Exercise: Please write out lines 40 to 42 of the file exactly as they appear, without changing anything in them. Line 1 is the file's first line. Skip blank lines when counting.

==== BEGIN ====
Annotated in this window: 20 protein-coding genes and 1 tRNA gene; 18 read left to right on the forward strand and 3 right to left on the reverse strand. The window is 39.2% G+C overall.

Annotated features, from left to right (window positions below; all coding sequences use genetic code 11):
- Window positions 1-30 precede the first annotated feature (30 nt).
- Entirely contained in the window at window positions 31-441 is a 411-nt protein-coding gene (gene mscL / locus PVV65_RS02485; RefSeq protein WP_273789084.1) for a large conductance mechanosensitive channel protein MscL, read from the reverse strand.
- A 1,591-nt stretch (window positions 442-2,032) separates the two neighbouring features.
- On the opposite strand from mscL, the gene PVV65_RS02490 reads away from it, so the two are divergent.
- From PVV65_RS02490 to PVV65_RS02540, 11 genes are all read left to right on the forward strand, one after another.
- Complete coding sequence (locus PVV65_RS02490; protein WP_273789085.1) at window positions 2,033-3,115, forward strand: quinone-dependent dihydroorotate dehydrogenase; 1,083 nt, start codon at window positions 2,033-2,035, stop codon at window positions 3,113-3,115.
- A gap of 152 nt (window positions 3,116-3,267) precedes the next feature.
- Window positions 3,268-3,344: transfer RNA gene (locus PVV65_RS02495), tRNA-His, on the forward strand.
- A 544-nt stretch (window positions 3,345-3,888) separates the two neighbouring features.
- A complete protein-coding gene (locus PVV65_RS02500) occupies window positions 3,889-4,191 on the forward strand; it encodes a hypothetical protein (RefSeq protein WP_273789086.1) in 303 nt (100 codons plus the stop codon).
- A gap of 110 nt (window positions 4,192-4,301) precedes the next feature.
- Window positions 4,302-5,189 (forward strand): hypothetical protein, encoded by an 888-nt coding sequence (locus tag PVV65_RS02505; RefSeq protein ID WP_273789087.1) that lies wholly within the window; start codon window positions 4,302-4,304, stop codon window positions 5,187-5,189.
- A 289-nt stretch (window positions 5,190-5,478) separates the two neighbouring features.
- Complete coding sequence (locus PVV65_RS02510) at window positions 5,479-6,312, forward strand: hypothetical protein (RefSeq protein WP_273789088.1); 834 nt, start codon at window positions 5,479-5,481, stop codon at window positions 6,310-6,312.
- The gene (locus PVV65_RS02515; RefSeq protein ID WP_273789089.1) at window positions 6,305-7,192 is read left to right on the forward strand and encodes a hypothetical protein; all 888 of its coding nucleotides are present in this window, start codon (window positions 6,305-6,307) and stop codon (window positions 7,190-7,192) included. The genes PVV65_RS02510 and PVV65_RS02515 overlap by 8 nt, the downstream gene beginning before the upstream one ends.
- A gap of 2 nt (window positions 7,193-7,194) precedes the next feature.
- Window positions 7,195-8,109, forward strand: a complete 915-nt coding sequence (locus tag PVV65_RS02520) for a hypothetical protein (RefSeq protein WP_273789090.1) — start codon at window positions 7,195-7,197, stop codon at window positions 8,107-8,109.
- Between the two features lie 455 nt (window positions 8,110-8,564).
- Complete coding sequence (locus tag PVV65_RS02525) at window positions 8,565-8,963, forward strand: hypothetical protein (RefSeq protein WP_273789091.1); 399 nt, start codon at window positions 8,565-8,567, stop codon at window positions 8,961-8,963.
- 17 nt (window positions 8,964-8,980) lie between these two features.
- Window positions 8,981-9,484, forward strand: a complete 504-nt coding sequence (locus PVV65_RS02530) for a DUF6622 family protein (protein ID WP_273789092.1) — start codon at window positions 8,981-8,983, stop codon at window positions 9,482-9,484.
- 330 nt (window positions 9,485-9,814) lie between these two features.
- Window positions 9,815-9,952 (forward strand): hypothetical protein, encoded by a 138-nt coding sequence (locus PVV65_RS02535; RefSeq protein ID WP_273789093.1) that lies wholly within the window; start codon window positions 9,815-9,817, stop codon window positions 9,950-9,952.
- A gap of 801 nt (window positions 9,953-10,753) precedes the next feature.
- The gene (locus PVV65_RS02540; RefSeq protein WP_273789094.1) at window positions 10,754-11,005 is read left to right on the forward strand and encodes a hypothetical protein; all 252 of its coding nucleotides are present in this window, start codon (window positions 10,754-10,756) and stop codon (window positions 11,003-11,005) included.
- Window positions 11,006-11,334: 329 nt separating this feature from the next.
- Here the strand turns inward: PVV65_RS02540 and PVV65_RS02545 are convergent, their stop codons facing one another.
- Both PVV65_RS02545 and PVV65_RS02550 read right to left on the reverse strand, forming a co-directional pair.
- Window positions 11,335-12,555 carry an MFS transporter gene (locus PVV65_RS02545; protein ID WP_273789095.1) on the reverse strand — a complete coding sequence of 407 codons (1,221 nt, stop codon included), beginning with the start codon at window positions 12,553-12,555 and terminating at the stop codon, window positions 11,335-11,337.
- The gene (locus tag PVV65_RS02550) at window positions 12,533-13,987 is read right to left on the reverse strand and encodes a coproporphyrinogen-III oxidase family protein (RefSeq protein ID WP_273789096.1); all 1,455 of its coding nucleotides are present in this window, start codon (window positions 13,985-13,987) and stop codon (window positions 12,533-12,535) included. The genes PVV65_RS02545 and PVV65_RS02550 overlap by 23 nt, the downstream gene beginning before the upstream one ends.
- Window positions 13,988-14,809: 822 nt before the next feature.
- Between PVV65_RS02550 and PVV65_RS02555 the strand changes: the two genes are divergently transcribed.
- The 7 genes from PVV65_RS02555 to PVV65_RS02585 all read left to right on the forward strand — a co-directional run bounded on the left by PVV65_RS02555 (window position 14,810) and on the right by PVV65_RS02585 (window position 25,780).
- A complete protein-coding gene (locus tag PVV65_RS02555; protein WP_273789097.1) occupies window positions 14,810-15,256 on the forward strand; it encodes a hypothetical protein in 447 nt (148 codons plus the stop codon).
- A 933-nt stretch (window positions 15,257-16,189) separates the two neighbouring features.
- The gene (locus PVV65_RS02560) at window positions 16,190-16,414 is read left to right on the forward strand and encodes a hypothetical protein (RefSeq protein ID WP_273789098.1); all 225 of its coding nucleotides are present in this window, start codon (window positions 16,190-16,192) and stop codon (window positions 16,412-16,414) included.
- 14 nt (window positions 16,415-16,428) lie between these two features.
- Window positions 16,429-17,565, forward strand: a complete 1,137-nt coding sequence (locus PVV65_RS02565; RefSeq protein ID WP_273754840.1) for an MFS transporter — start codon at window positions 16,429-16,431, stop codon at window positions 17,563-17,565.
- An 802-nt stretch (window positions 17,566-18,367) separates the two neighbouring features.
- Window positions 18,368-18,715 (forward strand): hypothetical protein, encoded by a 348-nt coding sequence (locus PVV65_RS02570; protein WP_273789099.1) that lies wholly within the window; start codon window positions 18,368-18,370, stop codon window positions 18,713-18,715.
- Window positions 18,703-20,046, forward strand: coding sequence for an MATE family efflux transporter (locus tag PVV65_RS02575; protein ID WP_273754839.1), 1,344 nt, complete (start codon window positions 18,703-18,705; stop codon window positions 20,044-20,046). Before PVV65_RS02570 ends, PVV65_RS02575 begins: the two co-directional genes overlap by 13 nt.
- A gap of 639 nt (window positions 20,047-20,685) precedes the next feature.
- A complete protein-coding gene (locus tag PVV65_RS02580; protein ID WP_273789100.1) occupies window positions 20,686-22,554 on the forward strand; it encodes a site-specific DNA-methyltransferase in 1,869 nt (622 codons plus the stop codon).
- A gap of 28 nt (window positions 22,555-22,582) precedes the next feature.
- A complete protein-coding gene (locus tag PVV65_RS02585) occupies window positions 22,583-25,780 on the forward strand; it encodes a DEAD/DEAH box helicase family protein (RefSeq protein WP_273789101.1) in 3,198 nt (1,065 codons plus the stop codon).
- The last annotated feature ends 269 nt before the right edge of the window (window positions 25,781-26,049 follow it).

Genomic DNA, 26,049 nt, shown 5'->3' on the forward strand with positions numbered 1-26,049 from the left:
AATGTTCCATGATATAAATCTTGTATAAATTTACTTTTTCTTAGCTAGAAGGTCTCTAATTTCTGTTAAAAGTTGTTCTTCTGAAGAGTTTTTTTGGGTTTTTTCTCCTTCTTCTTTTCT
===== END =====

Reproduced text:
- Window positions 16,429-17,565, forward strand: a complete 1,137-nt coding sequence (locus PVV65_RS02565; RefSeq protein ID WP_273754840.1) for an MFS transporter — start codon at window positions 16,429-16,431, stop codon at window positions 17,563-17,565.
- An 802-nt stretch (window positions 17,566-18,367) separates the two neighbouring features.
- Window positions 18,368-18,715 (forward strand): hypothetical protein, encoded by a 348-nt coding sequence (locus PVV65_RS02570; protein WP_273789099.1) that lies wholly within the window; start codon window positions 18,368-18,370, stop codon window positions 18,713-18,715.